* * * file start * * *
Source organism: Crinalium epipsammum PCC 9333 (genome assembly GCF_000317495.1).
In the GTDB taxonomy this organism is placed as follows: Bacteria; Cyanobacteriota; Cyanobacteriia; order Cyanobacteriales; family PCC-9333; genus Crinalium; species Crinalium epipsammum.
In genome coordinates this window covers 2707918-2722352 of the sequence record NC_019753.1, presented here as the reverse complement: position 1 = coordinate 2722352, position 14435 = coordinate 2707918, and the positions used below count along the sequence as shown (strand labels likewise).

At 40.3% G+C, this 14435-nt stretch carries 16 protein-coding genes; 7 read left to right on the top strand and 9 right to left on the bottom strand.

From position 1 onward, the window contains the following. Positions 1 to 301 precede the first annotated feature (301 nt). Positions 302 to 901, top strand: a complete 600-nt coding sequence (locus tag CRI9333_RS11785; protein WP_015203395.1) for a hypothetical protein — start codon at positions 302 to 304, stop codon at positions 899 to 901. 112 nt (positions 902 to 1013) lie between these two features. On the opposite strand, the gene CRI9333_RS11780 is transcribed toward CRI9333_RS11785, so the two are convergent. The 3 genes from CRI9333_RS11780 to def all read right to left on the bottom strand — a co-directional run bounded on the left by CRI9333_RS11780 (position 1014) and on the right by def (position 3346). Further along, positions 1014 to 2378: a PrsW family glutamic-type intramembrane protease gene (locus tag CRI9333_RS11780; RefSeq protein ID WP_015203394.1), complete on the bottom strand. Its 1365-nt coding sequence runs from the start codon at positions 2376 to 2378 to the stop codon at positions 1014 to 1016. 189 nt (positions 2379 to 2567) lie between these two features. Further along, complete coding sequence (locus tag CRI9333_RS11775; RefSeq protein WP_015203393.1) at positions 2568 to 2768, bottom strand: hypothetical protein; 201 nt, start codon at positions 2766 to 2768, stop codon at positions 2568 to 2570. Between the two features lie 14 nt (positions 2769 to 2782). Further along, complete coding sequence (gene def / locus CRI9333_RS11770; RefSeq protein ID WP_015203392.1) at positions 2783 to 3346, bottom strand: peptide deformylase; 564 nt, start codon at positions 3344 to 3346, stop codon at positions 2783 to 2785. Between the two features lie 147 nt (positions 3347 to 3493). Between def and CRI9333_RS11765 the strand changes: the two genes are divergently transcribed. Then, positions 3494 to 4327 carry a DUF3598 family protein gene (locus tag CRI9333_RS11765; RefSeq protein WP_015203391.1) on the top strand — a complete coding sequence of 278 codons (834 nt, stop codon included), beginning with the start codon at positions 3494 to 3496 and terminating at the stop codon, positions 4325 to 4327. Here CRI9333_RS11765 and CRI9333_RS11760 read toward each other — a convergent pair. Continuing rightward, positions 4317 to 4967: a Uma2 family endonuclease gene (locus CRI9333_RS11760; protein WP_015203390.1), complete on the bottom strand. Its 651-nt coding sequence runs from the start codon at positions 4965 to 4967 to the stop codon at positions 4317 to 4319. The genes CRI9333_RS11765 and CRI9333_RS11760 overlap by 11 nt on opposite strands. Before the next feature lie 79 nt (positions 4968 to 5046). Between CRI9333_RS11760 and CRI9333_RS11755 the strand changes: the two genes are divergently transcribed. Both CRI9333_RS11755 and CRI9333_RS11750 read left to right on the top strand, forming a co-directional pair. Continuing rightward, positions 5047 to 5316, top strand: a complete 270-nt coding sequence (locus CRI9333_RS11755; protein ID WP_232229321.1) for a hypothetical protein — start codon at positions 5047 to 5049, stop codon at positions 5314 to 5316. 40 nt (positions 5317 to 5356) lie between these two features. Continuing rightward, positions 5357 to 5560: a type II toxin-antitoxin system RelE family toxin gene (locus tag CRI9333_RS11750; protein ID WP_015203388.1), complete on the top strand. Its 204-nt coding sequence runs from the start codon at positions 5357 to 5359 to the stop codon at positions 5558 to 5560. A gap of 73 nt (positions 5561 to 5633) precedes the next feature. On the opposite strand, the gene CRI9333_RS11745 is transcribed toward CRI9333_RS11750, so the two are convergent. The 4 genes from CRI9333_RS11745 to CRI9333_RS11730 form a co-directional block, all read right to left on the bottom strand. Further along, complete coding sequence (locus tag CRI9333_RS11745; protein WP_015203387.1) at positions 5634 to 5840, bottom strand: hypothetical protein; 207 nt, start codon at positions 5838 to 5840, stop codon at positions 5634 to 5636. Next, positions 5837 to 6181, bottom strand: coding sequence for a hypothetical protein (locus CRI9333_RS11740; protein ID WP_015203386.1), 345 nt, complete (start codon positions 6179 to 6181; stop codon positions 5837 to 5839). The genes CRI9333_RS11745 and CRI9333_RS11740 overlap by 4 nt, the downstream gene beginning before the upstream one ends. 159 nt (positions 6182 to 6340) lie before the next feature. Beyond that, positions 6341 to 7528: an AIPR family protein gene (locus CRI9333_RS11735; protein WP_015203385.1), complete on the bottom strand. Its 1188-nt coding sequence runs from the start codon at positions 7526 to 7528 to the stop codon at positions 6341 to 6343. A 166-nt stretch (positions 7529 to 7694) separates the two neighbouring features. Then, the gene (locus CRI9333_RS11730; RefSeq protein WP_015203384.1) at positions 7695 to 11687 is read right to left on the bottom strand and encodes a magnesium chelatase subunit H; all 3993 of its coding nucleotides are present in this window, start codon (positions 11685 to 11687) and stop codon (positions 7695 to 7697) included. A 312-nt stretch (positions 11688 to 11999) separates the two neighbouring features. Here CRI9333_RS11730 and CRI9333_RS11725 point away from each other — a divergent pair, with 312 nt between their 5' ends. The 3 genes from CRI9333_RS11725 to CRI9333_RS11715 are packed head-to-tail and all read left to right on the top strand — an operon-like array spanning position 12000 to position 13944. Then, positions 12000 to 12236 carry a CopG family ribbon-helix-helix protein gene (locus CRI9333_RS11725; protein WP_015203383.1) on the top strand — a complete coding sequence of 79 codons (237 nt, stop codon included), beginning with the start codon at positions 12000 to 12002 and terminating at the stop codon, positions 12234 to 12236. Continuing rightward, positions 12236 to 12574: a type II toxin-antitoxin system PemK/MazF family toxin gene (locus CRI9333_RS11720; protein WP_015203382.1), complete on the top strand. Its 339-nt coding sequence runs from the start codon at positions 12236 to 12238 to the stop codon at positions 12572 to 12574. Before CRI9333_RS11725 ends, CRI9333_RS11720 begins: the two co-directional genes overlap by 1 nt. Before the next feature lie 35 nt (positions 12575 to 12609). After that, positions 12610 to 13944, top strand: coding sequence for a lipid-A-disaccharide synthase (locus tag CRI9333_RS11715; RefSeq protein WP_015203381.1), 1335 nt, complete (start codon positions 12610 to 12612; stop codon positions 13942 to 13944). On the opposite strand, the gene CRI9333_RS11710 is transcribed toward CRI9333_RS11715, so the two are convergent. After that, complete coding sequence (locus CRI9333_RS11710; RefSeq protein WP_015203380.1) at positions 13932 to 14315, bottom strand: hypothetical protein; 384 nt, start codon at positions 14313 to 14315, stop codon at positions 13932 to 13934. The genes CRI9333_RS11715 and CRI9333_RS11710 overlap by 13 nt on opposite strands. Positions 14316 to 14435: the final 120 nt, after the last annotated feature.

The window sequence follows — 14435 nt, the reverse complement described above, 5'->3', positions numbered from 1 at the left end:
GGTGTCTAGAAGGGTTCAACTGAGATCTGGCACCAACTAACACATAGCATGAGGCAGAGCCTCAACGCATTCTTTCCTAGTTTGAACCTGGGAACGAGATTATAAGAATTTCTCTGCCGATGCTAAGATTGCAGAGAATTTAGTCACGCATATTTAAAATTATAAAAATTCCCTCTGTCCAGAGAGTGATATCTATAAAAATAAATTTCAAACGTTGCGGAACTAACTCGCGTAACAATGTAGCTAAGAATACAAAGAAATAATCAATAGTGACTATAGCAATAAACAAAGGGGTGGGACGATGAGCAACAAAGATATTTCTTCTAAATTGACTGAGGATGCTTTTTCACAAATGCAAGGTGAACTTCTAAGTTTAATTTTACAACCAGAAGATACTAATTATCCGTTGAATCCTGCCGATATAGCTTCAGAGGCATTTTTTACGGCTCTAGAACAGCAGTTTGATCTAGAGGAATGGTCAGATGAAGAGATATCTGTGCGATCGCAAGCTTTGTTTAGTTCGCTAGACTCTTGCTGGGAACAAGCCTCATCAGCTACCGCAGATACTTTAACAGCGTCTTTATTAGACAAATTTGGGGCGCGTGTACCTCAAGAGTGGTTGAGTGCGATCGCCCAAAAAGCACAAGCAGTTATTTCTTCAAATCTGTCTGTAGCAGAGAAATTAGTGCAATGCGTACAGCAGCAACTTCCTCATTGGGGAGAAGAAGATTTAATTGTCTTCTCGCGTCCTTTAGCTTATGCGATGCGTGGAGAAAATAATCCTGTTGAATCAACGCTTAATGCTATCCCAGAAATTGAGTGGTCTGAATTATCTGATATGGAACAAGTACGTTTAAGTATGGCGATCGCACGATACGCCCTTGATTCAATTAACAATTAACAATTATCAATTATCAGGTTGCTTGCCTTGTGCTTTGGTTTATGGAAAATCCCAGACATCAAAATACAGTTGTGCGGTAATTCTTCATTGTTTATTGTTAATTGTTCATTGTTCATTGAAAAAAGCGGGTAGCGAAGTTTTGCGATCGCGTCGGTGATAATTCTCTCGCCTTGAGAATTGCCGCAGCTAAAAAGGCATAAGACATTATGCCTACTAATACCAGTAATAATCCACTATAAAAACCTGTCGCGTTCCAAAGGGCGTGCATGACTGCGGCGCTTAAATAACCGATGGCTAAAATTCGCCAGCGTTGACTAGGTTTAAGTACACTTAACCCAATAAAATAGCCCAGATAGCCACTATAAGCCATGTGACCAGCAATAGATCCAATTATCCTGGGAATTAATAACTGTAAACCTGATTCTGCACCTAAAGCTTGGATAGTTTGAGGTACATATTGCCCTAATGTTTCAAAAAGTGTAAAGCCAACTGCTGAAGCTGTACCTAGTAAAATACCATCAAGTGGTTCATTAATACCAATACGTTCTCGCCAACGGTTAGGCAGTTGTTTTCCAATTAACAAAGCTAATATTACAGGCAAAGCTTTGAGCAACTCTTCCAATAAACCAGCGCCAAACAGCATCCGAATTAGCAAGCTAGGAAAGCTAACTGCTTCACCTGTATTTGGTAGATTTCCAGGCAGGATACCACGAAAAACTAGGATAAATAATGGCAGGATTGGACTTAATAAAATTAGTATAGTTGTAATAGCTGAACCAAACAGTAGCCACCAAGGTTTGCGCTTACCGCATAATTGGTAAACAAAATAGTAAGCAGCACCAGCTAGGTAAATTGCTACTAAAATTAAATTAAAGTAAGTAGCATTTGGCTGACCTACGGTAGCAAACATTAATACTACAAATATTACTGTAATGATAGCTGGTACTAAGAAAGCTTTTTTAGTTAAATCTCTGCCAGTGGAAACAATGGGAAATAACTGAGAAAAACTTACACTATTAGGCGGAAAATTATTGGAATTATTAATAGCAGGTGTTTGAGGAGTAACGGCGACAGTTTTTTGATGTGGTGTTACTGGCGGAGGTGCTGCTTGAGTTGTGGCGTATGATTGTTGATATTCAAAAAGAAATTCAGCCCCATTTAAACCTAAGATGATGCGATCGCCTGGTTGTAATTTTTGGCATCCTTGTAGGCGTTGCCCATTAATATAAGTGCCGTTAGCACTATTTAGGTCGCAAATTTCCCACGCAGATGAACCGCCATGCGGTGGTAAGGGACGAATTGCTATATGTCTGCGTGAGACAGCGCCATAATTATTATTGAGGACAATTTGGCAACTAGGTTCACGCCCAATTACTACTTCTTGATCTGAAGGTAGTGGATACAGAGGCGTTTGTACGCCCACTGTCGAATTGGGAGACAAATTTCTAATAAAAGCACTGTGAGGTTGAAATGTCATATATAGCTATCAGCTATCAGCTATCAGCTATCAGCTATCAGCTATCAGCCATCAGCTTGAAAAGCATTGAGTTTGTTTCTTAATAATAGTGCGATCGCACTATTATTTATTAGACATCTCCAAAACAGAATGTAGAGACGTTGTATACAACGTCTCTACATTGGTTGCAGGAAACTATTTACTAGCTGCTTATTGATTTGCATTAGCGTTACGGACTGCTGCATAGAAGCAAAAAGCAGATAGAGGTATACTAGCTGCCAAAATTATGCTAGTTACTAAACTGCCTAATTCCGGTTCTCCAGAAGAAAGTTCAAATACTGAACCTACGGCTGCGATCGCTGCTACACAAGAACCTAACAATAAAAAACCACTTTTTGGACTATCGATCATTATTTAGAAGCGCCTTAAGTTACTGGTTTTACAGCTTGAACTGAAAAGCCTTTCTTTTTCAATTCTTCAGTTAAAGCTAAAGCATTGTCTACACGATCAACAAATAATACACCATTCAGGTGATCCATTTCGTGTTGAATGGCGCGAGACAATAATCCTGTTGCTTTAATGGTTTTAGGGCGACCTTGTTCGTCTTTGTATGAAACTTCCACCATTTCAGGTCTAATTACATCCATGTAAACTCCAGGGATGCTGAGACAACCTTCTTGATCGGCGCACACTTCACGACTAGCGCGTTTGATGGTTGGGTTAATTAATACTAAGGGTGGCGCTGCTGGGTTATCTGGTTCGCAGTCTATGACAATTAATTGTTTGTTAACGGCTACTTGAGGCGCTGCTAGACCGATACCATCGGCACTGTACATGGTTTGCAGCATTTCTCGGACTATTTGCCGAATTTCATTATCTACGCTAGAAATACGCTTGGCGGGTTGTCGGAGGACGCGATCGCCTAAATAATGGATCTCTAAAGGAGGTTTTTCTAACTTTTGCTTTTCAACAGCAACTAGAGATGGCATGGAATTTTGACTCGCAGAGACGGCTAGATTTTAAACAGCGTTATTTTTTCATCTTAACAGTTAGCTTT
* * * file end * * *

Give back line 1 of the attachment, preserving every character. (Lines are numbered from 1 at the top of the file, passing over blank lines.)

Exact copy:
Source organism: Crinalium epipsammum PCC 9333 (genome assembly GCF_000317495.1).